If the UK government fails to reach a trade deal with the EU before the withdrawal period ends on December 31st, then imported fertilisers will be subject to a 6% tariff, warns Yara UK. In addition, supplies would be slowed by additional border checks.
“With a decision on the future trading relationship between the UK and Europe still in the balance, there remains a strong possibility that there will be a ‘no- deal’ Brexit,” says Yara UK commercial director Peter Smith. “If a ‘no-deal’ is the outcome then I am not sure that the farming community is aware that there will be a 6% import duty or tariff imposed on the majority of fertilisers that enter Great Britain.
While the tariff would not apply in Northern Ireland, as it would remain part of the EU trading area, the flow of products from GB to NI would be subject to additional paperwork required at border crossings.
“My other big concern is the impact that ‘no-deal’ would have on the flows of products entering GB and the possibility of slowing the supply chain at ports through additional customs paperwork – and potentially, a lack of customs resource full stop,” Mr Smith continues.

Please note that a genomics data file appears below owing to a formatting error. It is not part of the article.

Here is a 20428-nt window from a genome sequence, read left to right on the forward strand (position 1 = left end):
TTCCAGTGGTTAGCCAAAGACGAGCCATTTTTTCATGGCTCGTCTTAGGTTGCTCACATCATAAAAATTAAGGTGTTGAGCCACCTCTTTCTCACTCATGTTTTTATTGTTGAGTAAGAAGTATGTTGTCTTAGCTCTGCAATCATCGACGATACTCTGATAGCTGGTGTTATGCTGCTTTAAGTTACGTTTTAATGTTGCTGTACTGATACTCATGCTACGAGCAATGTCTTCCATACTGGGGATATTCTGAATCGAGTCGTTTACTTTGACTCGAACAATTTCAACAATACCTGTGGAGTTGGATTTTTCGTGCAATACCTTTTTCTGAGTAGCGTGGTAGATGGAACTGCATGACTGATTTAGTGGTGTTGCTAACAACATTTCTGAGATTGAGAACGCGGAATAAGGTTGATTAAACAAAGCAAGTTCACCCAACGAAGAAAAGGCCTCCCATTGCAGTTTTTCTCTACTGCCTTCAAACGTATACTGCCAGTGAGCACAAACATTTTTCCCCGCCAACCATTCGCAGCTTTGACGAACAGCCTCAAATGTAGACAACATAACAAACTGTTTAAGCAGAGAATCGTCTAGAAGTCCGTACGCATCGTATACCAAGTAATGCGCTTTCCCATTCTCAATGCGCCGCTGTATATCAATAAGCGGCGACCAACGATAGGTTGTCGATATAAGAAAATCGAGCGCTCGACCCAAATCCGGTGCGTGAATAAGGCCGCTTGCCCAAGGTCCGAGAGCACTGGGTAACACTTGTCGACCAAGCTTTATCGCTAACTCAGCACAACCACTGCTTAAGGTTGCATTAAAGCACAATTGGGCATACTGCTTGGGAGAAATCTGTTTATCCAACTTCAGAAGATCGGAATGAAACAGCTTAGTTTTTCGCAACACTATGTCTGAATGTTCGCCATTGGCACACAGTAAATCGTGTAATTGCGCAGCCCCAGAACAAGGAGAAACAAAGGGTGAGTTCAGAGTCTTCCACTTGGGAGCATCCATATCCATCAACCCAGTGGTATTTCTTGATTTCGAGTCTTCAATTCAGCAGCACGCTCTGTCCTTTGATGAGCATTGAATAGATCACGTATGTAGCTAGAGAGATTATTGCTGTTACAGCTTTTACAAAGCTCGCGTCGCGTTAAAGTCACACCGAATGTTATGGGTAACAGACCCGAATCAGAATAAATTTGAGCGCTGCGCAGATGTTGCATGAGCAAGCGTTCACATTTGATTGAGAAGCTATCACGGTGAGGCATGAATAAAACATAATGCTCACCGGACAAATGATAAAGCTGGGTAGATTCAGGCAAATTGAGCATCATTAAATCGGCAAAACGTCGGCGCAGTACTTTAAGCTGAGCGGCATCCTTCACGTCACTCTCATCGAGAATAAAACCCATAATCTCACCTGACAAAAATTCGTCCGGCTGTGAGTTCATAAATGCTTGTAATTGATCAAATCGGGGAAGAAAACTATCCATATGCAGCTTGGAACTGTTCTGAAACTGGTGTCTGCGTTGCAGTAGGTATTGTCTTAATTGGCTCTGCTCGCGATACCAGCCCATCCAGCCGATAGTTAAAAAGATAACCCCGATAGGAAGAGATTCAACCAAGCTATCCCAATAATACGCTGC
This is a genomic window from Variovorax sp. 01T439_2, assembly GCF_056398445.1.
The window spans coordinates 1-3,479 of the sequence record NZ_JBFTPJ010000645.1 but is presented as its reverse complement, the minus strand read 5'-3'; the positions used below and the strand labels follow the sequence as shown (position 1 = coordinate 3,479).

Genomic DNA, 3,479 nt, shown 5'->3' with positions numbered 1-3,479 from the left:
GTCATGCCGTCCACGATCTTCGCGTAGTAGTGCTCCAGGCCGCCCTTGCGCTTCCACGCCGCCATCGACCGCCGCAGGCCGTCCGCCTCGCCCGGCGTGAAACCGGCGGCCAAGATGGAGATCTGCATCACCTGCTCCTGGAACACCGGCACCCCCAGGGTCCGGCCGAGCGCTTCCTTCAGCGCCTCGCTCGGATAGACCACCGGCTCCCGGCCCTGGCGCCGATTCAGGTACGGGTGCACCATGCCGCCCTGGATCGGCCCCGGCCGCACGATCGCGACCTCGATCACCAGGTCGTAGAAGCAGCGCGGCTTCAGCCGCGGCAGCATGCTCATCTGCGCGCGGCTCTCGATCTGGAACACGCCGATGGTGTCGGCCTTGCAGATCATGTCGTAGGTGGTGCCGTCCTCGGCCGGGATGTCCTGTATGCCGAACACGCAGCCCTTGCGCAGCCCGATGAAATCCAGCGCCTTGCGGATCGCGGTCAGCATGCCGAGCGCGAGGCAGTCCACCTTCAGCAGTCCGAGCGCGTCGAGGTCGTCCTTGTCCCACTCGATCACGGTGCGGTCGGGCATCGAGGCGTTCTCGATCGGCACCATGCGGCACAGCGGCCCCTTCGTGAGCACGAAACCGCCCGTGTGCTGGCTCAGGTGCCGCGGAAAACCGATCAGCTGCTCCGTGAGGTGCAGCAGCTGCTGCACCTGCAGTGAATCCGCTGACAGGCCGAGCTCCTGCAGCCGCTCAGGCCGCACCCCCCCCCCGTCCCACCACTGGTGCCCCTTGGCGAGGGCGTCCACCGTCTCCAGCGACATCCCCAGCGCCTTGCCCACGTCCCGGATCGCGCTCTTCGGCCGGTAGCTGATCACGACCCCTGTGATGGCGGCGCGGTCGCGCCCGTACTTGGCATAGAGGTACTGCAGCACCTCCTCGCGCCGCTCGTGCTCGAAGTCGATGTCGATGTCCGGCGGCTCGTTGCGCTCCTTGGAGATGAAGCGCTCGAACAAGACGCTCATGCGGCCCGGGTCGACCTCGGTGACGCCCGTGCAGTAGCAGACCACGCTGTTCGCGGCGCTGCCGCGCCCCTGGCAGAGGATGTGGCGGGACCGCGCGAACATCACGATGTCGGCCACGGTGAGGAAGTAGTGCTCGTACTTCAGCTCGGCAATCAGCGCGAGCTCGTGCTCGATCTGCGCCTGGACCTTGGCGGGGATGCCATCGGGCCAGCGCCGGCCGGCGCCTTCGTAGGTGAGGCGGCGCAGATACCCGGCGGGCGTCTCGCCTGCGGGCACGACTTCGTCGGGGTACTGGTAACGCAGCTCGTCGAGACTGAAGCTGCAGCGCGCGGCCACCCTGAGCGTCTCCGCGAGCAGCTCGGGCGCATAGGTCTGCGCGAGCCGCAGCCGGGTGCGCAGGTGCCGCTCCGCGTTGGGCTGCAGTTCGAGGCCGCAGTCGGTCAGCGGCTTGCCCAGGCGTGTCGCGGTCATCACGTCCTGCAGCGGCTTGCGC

Coronavirus and its restrictions have already affected the operations of many businesses – added to the possibility of the supply chain not functioning less effectively and delayed ‘just in time’ buying, These factors could result in a ‘perfect storm’ that reduces the ability of the supply chain to deliver products to farm when they are required, he warns.
“We have been here before over the last few years and Yara has invested to offset any potential problems. For example, we have increased our storage facilities over the last three years to help offset delays in supply.
“However, we would encourage all farmers to consider their requirements for the spring. Where storage is available, they should plan early delivery of some, if not all, their fertiliser requirement before the turn of the year,” he concludes.